Friday, December 08, 2006

Mortgage Equity Withdrawal Declines in Q3

by Calculated Risk on 12/08/2006 11:55:00 AM

A few comments on Mortgage Equity Withdrawal (MEW):

1) The reason we are interested in MEW is that a portion of MEW is probably flowing to consumption and boosting GDP. As MEW declines, consumption growth will likely slow. Unfortunately MEW is difficult to calculate, and the percentage of MEW that flows to consumption is uncertain.

2) MEW is not an official statistic. Many people refer to the work of Greenspan and Kennedy: Estimates of Home Mortgage Originations, Repayments, and Debt On One-to-Four-Family Residences.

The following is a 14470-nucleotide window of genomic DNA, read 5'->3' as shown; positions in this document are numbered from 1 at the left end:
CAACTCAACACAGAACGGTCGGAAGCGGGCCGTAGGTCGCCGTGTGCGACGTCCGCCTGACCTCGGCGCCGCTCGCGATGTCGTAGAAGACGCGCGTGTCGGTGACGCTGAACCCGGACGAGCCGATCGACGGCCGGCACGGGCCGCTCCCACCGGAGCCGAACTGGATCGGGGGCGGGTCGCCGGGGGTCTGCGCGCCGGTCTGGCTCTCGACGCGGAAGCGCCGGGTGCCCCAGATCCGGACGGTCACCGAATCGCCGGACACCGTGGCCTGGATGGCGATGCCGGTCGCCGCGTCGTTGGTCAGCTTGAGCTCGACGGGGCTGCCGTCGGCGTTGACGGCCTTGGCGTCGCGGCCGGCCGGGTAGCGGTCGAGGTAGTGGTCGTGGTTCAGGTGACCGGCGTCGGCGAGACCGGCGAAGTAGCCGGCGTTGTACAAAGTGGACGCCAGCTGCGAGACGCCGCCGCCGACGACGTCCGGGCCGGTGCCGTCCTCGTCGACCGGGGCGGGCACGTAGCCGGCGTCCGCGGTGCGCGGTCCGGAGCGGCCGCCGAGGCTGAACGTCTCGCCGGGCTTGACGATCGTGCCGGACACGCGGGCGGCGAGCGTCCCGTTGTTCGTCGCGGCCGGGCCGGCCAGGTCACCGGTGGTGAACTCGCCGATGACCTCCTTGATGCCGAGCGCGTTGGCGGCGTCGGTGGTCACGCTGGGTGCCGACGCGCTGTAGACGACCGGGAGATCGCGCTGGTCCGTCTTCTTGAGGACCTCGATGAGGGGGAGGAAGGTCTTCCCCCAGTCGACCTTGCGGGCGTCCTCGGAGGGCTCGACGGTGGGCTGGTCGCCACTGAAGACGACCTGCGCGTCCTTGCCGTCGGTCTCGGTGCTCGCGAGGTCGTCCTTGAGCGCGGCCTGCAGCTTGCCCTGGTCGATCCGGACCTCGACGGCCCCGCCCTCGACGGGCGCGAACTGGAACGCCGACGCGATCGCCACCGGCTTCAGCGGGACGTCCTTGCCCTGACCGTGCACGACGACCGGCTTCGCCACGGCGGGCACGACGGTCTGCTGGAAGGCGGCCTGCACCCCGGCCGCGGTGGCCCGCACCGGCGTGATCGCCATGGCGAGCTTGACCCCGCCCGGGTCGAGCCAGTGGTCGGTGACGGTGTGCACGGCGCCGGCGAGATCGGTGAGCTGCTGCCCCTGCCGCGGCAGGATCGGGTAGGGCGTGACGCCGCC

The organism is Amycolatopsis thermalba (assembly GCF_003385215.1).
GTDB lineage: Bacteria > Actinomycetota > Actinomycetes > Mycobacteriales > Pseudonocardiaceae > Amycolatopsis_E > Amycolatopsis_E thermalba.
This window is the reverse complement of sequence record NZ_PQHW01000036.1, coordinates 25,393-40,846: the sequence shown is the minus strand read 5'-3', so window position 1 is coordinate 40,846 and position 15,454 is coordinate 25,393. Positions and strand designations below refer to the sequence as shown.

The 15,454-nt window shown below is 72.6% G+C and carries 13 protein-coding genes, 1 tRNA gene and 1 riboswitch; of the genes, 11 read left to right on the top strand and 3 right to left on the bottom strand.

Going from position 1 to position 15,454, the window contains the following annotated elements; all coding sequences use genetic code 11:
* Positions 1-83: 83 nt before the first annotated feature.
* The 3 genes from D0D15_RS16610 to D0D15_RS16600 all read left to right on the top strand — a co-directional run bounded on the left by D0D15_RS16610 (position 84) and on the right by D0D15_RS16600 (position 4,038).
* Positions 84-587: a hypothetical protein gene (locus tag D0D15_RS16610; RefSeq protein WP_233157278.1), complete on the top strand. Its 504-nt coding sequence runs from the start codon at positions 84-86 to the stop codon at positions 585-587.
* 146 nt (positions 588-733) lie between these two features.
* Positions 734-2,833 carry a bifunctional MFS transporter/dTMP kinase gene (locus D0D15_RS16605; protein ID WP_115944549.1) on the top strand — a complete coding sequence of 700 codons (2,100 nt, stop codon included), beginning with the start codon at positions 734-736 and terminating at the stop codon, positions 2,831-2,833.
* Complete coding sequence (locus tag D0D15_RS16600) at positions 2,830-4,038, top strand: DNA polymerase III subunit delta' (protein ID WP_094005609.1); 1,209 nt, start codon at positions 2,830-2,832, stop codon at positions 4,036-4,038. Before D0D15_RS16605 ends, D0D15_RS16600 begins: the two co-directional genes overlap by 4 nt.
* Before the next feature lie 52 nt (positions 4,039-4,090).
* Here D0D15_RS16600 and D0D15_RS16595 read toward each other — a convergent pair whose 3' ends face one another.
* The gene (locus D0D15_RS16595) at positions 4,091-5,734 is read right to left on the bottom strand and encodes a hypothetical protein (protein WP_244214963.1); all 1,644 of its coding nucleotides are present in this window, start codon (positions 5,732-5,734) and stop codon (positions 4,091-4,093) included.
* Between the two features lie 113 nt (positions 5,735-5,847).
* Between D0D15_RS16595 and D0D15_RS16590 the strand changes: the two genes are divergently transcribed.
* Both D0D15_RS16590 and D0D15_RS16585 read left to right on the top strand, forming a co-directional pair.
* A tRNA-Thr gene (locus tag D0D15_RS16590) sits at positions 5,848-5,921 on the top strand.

3) MEW could be calculated as the quarterly increase in mortgage debt minus the following: investment in new homes, investment in home improvements, commissions on homes sold, loan origination fees (including points), miscellaneous fees, capital gains (on homes) and other home sale related taxes. The result would be the total amount available for consumption. Some of this data is readily available, some is not.

4) I've suggested a simple and quick method of calculating MEW. I use the quarterly increase in the mortgage debt, and subtract 70% of Residential Investment (from the BEA). This is just a rough estimate of MEW.

Click on graph for larger image.

Using the simple approach, this graph shows quarterly MEW (not SAAR) as a percent of GDP. This shows MEW has dropped to about 1.5% of GDP in Q3 2006, from close to 6% in Q3 2005.

Since MEW flows to consumption over the next few quarters, this might indicate a slowdown in consumer spending in the near future.